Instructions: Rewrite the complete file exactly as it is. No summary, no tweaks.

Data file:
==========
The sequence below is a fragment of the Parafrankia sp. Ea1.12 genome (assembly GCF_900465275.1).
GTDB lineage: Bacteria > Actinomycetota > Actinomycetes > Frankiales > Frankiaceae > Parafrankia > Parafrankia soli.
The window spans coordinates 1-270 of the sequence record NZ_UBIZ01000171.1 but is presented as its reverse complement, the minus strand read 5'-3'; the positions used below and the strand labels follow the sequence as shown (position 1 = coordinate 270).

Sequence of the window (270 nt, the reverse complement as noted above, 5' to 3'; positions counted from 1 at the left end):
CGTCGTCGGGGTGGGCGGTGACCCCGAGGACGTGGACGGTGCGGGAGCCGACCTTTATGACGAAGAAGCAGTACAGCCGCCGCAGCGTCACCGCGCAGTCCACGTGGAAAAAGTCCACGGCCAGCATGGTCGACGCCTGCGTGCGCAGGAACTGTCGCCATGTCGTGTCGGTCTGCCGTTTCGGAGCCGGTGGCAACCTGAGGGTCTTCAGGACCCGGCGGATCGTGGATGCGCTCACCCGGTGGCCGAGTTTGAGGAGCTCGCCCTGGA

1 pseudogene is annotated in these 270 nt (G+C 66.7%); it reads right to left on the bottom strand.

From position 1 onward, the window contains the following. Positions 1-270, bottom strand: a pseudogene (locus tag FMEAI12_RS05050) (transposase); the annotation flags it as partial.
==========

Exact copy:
The sequence below is a fragment of the Parafrankia sp. Ea1.12 genome (assembly GCF_900465275.1).
GTDB lineage: Bacteria > Actinomycetota > Actinomycetes > Frankiales > Frankiaceae > Parafrankia > Parafrankia soli.
The window spans coordinates 1-270 of the sequence record NZ_UBIZ01000171.1 but is presented as its reverse complement, the minus strand read 5'-3'; the positions used below and the strand labels follow the sequence as shown (position 1 = coordinate 270).

Sequence of the window (270 nt, the reverse complement as noted above, 5' to 3'; positions counted from 1 at the left end):
CGTCGTCGGGGTGGGCGGTGACCCCGAGGACGTGGACGGTGCGGGAGCCGACCTTTATGACGAAGAAGCAGTACAGCCGCCGCAGCGTCACCGCGCAGTCCACGTGGAAAAAGTCCACGGCCAGCATGGTCGACGCCTGCGTGCGCAGGAACTGTCGCCATGTCGTGTCGGTCTGCCGTTTCGGAGCCGGTGGCAACCTGAGGGTCTTCAGGACCCGGCGGATCGTGGATGCGCTCACCCGGTGGCCGAGTTTGAGGAGCTCGCCCTGGA

1 pseudogene is annotated in these 270 nt (G+C 66.7%); it reads right to left on the bottom strand.

From position 1 onward, the window contains the following. Positions 1-270, bottom strand: a pseudogene (locus tag FMEAI12_RS05050) (transposase); the annotation flags it as partial.